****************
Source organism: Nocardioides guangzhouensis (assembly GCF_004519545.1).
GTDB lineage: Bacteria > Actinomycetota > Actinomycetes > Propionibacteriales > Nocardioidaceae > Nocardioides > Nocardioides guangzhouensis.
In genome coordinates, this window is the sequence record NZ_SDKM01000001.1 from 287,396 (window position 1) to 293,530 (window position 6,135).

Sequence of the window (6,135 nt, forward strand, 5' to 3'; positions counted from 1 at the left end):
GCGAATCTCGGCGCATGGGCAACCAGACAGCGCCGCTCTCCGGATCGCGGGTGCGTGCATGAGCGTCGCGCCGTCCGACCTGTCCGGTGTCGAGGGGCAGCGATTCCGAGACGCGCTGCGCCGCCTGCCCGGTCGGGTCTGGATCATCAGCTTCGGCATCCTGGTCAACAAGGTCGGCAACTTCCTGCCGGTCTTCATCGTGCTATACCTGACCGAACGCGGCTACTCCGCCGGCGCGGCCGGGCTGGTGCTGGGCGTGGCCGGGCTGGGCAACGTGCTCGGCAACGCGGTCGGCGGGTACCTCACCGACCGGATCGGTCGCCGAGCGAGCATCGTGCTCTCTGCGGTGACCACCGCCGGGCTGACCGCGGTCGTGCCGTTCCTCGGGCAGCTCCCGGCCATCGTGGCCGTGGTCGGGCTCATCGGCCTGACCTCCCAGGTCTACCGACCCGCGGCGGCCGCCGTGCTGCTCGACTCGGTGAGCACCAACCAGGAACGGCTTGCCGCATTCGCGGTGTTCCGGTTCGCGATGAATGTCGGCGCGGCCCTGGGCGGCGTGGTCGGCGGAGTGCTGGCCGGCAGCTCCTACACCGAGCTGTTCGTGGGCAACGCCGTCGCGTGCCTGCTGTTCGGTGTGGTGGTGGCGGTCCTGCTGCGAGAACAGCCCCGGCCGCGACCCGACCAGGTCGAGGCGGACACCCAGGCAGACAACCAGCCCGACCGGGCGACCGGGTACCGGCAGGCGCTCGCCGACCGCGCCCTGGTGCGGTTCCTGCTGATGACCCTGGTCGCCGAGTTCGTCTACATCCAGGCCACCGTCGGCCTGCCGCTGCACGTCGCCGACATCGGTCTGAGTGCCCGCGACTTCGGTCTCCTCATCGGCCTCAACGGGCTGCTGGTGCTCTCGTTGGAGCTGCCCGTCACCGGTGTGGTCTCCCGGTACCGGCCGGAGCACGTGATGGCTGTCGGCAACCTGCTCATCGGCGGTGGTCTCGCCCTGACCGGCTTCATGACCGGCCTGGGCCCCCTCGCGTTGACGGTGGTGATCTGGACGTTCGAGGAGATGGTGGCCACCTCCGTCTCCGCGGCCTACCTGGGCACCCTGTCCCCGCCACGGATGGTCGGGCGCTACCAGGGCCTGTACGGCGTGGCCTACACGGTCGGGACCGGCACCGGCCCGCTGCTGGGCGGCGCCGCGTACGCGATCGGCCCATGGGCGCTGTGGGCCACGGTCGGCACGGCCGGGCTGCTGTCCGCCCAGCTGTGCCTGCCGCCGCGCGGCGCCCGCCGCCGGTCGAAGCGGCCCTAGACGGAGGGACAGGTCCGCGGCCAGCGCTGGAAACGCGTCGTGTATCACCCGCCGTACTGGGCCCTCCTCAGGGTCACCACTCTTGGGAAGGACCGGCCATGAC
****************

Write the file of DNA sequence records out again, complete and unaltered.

Source organism: Nocardioides guangzhouensis (assembly GCF_004519545.1).
GTDB lineage: Bacteria > Actinomycetota > Actinomycetes > Propionibacteriales > Nocardioidaceae > Nocardioides > Nocardioides guangzhouensis.
In genome coordinates, this window is the sequence record NZ_SDKM01000001.1 from 287,396 (window position 1) to 293,530 (window position 6,135).

Sequence of the window (6,135 nt, forward strand, 5' to 3'; positions counted from 1 at the left end):
GCGAATCTCGGCGCATGGGCAACCAGACAGCGCCGCTCTCCGGATCGCGGGTGCGTGCATGAGCGTCGCGCCGTCCGACCTGTCCGGTGTCGAGGGGCAGCGATTCCGAGACGCGCTGCGCCGCCTGCCCGGTCGGGTCTGGATCATCAGCTTCGGCATCCTGGTCAACAAGGTCGGCAACTTCCTGCCGGTCTTCATCGTGCTATACCTGACCGAACGCGGCTACTCCGCCGGCGCGGCCGGGCTGGTGCTGGGCGTGGCCGGGCTGGGCAACGTGCTCGGCAACGCGGTCGGCGGGTACCTCACCGACCGGATCGGTCGCCGAGCGAGCATCGTGCTCTCTGCGGTGACCACCGCCGGGCTGACCGCGGTCGTGCCGTTCCTCGGGCAGCTCCCGGCCATCGTGGCCGTGGTCGGGCTCATCGGCCTGACCTCCCAGGTCTACCGACCCGCGGCGGCCGCCGTGCTGCTCGACTCGGTGAGCACCAACCAGGAACGGCTTGCCGCATTCGCGGTGTTCCGGTTCGCGATGAATGTCGGCGCGGCCCTGGGCGGCGTGGTCGGCGGAGTGCTGGCCGGCAGCTCCTACACCGAGCTGTTCGTGGGCAACGCCGTCGCGTGCCTGCTGTTCGGTGTGGTGGTGGCGGTCCTGCTGCGAGAACAGCCCCGGCCGCGACCCGACCAGGTCGAGGCGGACACCCAGGCAGACAACCAGCCCGACCGGGCGACCGGGTACCGGCAGGCGCTCGCCGACCGCGCCCTGGTGCGGTTCCTGCTGATGACCCTGGTCGCCGAGTTCGTCTACATCCAGGCCACCGTCGGCCTGCCGCTGCACGTCGCCGACATCGGTCTGAGTGCCCGCGACTTCGGTCTCCTCATCGGCCTCAACGGGCTGCTGGTGCTCTCGTTGGAGCTGCCCGTCACCGGTGTGGTCTCCCGGTACCGGCCGGAGCACGTGATGGCTGTCGGCAACCTGCTCATCGGCGGTGGTCTCGCCCTGACCGGCTTCATGACCGGCCTGGGCCCCCTCGCGTTGACGGTGGTGATCTGGACGTTCGAGGAGATGGTGGCCACCTCCGTCTCCGCGGCCTACCTGGGCACCCTGTCCCCGCCACGGATGGTCGGGCGCTACCAGGGCCTGTACGGCGTGGCCTACACGGTCGGGACCGGCACCGGCCCGCTGCTGGGCGGCGCCGCGTACGCGATCGGCCCATGGGCGCTGTGGGCCACGGTCGGCACGGCCGGGCTGCTGTCCGCCCAGCTGTGCCTGCCGCCGCGCGGCGCCCGCCGCCGGTCGAAGCGGCCCTAGACGGAGGGACAGGTCCGCGGCCAGCGCTGGAAACGCGTCGTGTATCACCCGCCGTACTGGGCCCTCCTCAGGGTCACCACTCTTGGGAAGGACCGGCCATGAC